Journal of NeuroVirology

, Volume 17, Issue 6, pp 552–558

The herpes simplex virus type 1 latency associated transcript locus is required for the maintenance of reactivation competent latent infections


    • Department of Molecular Genetics, Biochemistry and MicrobiologyUniversity of Cincinnati College of Medicine
  • Nancy M. Sawtell
    • Department of Pediatrics, Division of Infectious DiseasesCincinnati Children’s Hospital Medical Center

DOI: 10.1007/s13365-011-0071-0

Cite this article as:
Thompson, R.L. & Sawtell, N.M. J. Neurovirol. (2011) 17: 552. doi:10.1007/s13365-011-0071-0


Herpes simplex virus (HSV) establishes latent infections in sensory neurons from which it can periodically reactivate and cause recurrent disease and transmission to new hosts. Little is known about the virally encoded mechanisms that influence the maintenance of HSV latent infectious and modulate the frequency of virus reactivation from the latent state. Here, we report that the latency associated transcript locus of HSV-1 is required for long-term maintenance of reactivation competent latent infections.


Herpes simplex virus type 1Latent infectionsInnervating sensory neuronsLatency associated transcriptMaintenance of latencyReactivationMouse model

Herpes simplex virus type (HSV) infects and replicates at the body surface and establishes latent infections in innervating sensory neurons. Stressful stimuli can cause reactivation of the latent virus and recurrent disease, which facilitates infection of new hosts (Roizman et al. 2007). While most reactivation events are asymptomatic, recurrence in the eye is a leading cause of blindness (Pepose et al. 2006; Toma et al. 2008), and reactivation of HSV in the genital tract is associated with a 3-fold higher transmission rate of HIV (Glynn et al. 2009; Fuchs et al. 2010). In addition, rare but serious sequelae including fatal encephalitis can occur (Stone and Hawkins 2007). In experimental models, the frequency of reactivation is directly correlated with the level of latent infections (Sawtell 1998; Sawtell et al. 1998; Sawtell 2003), but factors that influence the establishment and maintenance of latent infections are not well understood.

In our mouse model, about 6,000 neurons per TG are latently infected as defined by the presence of the viral genome (Sawtell 1997; Thompson and Sawtell 1997; Sawtell et al. 1998; Thompson and Sawtell 2001). Spontaneous reactivation occurs in one neuron out of 20 TG or about 1/120,000 latently infected neurons per day (Sawtell 1998). Stressful stimuli including hyperthermic stress (HS) increase the reactivation frequency about 50-fold to ∼1/2,500 (Sawtell 1998; Sawtell et al. 1998; Thompson et al. 2009). Clearly, the maintenance of latent infections is tightly controlled, but little is known about viral functions that maintain the latent state.

The latency associated transcript (LAT) locus has been extensively investigated and shown to express several unusual forms of non-coding RNAs during latency including a primary transcript, stable introns spliced from this transcript, small RNAs, and microRNAs, one of which is upstream of the LAT promoter and encoded on the opposite strand (Rock et al. 1987; Stevens et al. 1987; Wechsler et al. 1988; Farrell et al. 1991; Peng et al. 2008; Umbach et al. 2008). In addition, some evidence of viral proteins expressed during latency (most from the LAT region) has been reported (Green et al. 1981; Doerig et al. 1991; Thomas et al. 1999; Perng et al. 2002; Thomas et al. 2002; Henderson et al. 2009; Jaber et al. 2009), but the functions of these proteins are not known.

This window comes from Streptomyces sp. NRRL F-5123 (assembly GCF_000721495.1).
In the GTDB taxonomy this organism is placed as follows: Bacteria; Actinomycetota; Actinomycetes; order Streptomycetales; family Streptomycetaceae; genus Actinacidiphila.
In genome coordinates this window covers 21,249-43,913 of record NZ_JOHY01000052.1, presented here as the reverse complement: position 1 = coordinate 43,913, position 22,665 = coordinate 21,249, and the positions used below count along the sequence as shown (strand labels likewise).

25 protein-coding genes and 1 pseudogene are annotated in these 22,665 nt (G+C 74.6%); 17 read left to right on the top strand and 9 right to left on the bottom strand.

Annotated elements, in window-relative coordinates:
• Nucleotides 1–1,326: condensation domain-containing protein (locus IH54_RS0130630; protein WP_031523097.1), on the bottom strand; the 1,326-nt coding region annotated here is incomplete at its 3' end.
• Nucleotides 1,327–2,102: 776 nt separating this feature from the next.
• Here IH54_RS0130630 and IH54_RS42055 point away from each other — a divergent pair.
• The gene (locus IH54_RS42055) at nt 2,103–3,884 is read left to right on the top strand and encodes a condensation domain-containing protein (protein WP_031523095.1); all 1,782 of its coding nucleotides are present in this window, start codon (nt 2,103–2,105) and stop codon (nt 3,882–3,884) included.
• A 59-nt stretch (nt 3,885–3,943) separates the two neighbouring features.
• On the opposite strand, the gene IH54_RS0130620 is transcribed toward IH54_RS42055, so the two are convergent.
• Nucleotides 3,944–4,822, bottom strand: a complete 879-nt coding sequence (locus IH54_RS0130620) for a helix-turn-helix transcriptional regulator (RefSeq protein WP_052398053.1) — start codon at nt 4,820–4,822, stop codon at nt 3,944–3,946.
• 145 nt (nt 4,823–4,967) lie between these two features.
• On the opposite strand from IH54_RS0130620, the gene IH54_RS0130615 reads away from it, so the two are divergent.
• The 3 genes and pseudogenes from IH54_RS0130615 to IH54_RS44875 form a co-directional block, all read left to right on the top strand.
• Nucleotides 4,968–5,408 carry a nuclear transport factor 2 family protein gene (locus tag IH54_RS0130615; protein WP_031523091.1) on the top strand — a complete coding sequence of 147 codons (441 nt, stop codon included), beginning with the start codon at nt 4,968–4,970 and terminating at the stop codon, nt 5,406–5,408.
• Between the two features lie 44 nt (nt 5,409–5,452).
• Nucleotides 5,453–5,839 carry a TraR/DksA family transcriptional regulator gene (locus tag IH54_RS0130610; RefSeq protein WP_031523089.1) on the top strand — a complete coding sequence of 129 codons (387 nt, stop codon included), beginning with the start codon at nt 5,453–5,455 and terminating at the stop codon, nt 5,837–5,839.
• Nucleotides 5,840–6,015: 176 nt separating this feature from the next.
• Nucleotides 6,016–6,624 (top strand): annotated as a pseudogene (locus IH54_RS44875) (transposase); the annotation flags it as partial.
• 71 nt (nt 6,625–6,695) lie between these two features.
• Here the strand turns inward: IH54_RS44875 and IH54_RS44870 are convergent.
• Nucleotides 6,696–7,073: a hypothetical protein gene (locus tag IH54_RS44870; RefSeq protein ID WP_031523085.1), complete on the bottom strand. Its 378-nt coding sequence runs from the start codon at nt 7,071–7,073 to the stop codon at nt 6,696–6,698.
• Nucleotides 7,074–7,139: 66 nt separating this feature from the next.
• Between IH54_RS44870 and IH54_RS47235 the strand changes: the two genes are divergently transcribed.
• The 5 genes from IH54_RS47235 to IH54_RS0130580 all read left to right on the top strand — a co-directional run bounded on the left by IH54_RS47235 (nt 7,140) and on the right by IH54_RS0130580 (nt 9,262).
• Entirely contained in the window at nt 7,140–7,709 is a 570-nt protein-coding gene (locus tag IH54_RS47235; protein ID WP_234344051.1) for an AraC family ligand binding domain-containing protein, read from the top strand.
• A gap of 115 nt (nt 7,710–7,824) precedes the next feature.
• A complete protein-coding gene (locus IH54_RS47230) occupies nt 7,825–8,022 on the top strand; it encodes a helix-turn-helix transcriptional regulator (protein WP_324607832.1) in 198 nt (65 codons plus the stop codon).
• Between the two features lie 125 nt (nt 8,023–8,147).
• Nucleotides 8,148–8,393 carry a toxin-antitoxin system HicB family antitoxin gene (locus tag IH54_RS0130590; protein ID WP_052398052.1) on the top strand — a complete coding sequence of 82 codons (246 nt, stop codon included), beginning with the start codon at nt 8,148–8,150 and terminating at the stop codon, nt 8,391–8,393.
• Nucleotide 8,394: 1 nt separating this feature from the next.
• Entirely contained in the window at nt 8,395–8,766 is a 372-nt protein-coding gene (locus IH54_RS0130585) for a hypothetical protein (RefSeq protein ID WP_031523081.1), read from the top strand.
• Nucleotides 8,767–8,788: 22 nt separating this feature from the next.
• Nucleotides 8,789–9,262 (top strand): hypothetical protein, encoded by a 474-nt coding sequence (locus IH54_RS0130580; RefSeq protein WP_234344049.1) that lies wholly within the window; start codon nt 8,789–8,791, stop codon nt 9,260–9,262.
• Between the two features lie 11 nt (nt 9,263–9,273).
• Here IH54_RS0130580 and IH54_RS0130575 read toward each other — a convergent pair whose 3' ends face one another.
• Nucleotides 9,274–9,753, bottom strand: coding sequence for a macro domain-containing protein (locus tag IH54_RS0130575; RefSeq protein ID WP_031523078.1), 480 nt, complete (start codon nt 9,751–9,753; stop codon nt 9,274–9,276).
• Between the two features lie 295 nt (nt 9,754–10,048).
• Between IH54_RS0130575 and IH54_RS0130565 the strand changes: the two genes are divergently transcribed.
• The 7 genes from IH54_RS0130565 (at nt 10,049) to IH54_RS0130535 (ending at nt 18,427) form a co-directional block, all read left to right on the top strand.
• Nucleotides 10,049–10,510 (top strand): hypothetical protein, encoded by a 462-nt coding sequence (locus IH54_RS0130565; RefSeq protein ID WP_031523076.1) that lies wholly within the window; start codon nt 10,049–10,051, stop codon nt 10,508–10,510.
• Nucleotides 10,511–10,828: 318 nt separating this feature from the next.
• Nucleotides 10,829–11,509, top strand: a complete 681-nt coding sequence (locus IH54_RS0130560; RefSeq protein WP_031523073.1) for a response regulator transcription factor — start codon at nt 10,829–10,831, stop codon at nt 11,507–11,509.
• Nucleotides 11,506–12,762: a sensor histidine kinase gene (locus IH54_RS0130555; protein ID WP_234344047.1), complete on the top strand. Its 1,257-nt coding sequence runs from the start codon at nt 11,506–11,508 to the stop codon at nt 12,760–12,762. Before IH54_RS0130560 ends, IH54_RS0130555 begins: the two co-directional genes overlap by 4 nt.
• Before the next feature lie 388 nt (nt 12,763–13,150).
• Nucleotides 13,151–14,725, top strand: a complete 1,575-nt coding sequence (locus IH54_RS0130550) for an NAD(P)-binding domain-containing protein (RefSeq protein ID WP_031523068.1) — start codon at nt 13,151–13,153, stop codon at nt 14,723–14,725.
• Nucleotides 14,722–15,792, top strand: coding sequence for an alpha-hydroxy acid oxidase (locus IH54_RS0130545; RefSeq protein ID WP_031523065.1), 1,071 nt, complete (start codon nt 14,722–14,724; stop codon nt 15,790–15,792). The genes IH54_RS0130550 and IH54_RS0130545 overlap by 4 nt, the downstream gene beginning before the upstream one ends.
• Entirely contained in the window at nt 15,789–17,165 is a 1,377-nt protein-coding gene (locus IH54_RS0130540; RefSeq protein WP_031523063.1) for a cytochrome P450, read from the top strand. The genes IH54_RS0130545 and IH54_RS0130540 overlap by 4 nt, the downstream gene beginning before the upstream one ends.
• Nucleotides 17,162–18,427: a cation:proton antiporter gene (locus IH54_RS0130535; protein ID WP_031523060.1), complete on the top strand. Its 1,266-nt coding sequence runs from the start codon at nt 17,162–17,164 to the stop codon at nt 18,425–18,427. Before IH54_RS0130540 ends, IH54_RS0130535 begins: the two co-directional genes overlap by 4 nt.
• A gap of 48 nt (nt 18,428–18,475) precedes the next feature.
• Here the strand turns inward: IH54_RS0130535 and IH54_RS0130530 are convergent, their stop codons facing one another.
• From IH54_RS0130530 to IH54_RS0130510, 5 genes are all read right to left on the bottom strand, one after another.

We and others have shown that HSV-1 LAT mutants can establish latent infections and reactivate from them (Sedarati et al. 1989; Sawtell and Thompson 1992a, b; Bloom et al. 1994; Perng et al. 1994; Thompson and Sawtell 1997, 2001). Analysis at the single neuron level reveals that significantly fewer latent infections are established by LAT null mutants demonstrating a role for this locus during the establishment of latency (Sawtell and Thompson 1992a, b; Thompson and Sawtell 1997, 2001; Perng et al. 2000). In the mouse model, this is likely to be due to a function that serves to suppress lytic viral protein production in TG neurons (Sawtell and Thompson 1992a, b; Garber et al. 1997; Thompson and Sawtell 1997). In the absence of the LAT locus, significantly more neurons expressing the LAT promoter enter into lytic infection and fewer neurons survive (Sawtell and Thompson 1992a, b; Thompson and Sawtell 1997, 2001).

The LAT locus is expressed in a subset of neurons during latency (Deatly et al. 1987; Rock et al. 1987; Stevens et al. 1987; Arthur et al. 1993). We hypothesize that regulators encoded in the LAT locus provide function(s) that repress entry into the lytic cycle, and this in turn serves to moderate the frequency of reactivation and maintains the pool of latently infected neurons through time (Sawtell and Thompson 1992a, b; Garber et al. 1997; Thompson and Sawtell 1997, 2001; Kang et al. 2003). For example, there is a post transcriptional constraint on the production of ICP0 mediated by the LAT locus during in vivo reactivation (Thompson et al. 2003). In this way, the frequency of reactivation and or the number of neurons exiting latency per reactivation event could be limited. This would be important to minimize loss from the pool of latently infected neurons, which, in turn, would increase the probability of transmission to new hosts throughout the life of the infected individual. If this hypothesis is true, then reactivation competent latent infections established by LAT null viruses should be more prone to reactivate than those established by viruses that have an intact LAT locus.